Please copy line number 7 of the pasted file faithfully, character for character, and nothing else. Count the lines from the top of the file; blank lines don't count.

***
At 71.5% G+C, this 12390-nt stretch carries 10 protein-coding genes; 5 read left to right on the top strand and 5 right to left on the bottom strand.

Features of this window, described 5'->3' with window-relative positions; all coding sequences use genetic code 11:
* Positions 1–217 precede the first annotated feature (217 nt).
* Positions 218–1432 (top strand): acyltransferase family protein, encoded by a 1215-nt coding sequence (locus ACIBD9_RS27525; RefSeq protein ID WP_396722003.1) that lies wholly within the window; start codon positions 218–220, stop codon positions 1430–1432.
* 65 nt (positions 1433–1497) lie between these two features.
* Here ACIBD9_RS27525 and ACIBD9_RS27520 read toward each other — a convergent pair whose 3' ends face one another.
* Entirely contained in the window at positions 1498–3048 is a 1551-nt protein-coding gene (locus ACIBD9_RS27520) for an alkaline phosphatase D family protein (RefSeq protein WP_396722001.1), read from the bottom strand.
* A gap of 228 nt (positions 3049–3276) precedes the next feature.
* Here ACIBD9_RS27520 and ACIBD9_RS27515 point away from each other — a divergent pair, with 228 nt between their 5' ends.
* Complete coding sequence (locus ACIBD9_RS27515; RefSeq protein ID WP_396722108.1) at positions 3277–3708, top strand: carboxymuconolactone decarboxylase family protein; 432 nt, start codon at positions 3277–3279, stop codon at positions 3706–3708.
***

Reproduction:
* Entirely contained in the window at positions 1498–3048 is a 1551-nt protein-coding gene (locus ACIBD9_RS27520) for an alkaline phosphatase D family protein (RefSeq protein WP_396722001.1), read from the bottom strand.